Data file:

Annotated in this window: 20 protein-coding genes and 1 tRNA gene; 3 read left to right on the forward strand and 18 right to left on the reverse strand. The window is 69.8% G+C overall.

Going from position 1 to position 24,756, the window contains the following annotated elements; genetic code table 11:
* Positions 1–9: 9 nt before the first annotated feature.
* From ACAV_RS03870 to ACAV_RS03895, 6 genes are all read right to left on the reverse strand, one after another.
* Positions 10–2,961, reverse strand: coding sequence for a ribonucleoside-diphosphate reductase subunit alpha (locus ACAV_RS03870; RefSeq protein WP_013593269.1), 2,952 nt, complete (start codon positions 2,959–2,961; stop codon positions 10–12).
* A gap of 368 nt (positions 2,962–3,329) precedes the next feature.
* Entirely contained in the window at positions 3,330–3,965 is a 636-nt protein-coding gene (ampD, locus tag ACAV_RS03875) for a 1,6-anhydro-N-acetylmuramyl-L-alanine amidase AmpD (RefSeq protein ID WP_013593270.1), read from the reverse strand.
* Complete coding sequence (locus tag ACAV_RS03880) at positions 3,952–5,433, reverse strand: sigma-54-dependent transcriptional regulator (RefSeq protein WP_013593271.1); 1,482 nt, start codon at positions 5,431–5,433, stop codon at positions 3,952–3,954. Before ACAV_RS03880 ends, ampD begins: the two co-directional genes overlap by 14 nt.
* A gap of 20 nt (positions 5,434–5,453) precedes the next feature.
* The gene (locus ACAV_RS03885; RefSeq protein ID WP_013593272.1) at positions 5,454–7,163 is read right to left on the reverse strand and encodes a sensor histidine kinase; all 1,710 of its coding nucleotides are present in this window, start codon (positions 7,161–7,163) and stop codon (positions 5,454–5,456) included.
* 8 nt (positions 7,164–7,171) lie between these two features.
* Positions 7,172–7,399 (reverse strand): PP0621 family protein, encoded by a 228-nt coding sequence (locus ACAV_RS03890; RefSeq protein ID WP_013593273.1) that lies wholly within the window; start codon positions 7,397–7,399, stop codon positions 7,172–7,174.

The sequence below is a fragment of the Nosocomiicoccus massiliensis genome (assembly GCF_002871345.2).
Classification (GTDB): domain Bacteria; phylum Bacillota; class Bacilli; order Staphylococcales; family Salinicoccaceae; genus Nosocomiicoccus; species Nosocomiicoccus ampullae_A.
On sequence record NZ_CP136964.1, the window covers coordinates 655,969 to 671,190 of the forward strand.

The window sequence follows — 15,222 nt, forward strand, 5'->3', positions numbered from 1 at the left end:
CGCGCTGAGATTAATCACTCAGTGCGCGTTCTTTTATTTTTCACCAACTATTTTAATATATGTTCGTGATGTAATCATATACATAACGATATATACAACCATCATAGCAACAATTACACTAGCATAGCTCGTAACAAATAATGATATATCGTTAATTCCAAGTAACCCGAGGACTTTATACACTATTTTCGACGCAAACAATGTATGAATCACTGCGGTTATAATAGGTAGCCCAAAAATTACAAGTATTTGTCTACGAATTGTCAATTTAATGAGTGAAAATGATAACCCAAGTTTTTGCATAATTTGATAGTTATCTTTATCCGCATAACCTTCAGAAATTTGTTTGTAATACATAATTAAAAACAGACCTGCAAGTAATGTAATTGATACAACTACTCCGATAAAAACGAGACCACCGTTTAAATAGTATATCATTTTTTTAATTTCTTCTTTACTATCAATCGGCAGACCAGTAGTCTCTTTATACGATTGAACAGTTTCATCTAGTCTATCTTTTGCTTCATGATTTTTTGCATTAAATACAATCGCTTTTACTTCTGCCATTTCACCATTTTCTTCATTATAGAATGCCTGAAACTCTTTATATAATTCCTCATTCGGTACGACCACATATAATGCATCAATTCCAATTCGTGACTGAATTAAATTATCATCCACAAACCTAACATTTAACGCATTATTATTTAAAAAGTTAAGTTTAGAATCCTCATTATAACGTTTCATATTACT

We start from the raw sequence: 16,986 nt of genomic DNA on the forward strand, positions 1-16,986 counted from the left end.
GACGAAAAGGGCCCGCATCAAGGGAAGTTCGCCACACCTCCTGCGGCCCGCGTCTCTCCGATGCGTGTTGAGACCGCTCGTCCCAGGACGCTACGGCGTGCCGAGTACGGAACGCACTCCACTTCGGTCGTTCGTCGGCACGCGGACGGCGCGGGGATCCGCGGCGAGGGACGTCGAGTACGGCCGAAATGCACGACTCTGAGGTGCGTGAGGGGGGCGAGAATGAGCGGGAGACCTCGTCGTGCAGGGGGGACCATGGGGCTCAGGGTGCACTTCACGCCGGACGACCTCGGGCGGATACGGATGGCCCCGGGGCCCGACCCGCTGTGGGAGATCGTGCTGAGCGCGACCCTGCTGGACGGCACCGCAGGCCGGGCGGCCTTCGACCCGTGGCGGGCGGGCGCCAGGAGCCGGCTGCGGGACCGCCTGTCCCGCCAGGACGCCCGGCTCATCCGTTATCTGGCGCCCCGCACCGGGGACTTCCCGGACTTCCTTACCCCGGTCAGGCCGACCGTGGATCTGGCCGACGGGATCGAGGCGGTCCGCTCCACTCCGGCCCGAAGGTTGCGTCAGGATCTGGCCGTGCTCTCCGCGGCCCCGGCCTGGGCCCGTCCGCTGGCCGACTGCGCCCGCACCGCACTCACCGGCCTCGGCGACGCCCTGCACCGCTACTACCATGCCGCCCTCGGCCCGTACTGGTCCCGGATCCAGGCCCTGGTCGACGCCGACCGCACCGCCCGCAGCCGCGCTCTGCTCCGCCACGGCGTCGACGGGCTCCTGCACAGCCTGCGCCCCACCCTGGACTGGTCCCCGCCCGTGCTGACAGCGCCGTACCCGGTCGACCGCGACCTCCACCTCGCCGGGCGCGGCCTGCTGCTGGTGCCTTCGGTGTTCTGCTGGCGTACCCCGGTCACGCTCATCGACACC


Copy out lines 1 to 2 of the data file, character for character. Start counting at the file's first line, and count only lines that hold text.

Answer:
Annotated in this window: 20 protein-coding genes and 1 tRNA gene; 3 read left to right on the forward strand and 18 right to left on the reverse strand. The window is 69.8% G+C overall.

Going from position 1 to position 24,756, the window contains the following annotated elements; genetic code table 11: